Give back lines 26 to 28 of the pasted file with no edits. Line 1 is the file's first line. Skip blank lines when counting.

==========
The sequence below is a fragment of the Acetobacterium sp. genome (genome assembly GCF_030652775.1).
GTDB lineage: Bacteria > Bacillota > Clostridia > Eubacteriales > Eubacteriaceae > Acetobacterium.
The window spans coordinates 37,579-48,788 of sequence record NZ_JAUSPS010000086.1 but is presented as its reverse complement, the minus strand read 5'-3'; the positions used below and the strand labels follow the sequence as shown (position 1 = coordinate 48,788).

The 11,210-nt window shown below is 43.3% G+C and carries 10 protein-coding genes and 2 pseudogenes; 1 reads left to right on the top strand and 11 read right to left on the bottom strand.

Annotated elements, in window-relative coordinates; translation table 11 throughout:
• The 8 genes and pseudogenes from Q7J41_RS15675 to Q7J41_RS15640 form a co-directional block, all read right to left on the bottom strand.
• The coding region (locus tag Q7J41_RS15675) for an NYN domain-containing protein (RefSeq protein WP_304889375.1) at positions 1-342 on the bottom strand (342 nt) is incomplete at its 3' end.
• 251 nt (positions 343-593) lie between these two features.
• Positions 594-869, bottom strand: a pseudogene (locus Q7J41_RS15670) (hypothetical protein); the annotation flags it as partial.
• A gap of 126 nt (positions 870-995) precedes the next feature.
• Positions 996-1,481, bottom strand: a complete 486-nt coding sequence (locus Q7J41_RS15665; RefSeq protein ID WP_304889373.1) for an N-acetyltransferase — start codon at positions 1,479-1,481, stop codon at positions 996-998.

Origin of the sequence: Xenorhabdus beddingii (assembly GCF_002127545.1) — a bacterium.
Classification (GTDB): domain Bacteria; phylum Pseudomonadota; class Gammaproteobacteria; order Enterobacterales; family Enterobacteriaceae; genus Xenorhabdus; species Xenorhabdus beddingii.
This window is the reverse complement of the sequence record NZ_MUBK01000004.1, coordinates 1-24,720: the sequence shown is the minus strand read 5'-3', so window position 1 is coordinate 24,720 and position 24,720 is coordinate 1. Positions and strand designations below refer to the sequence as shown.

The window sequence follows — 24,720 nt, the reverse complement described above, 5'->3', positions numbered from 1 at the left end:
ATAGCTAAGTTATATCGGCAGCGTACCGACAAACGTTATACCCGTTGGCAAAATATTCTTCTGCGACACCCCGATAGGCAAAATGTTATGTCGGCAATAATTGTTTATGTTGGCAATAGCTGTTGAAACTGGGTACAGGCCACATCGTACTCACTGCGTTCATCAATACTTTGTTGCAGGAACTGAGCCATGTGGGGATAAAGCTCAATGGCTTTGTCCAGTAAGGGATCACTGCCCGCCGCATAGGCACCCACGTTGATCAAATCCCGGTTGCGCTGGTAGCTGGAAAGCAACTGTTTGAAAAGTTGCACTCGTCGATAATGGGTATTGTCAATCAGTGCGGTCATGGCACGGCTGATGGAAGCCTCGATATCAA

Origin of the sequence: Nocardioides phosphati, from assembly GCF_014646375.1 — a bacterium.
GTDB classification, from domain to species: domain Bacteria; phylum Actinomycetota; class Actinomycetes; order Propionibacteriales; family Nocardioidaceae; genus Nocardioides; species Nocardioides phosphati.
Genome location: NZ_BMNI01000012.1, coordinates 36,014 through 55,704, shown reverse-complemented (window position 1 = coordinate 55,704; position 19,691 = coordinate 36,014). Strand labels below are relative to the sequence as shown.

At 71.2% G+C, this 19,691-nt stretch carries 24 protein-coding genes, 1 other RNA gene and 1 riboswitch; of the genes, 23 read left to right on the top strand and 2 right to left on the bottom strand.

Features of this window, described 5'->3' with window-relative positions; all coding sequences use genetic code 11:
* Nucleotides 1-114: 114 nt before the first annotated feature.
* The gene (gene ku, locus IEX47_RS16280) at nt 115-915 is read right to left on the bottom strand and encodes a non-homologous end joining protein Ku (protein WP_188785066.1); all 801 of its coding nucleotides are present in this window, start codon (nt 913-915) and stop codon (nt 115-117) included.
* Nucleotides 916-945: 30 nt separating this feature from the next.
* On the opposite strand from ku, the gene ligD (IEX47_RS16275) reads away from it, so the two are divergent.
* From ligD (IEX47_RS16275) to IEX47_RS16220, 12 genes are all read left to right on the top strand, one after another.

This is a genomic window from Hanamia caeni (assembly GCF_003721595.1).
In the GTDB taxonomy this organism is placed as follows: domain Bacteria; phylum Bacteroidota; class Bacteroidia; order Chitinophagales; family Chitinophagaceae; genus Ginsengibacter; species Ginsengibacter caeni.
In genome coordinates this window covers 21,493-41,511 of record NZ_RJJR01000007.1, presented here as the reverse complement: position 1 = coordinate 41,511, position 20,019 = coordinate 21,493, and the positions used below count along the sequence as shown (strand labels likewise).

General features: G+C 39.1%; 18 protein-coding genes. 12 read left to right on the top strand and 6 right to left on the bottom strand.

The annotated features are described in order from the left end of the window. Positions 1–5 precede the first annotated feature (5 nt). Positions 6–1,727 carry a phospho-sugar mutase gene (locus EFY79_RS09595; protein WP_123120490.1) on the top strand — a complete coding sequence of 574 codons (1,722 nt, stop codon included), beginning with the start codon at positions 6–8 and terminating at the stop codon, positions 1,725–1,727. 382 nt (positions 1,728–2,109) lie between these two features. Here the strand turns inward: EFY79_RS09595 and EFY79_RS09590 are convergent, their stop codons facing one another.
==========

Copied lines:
* From ligD (IEX47_RS16275) to IEX47_RS16220, 12 genes are all read left to right on the top strand, one after another.

This is a genomic window from Hanamia caeni (assembly GCF_003721595.1).
In the GTDB taxonomy this organism is placed as follows: domain Bacteria; phylum Bacteroidota; class Bacteroidia; order Chitinophagales; family Chitinophagaceae; genus Ginsengibacter; species Ginsengibacter caeni.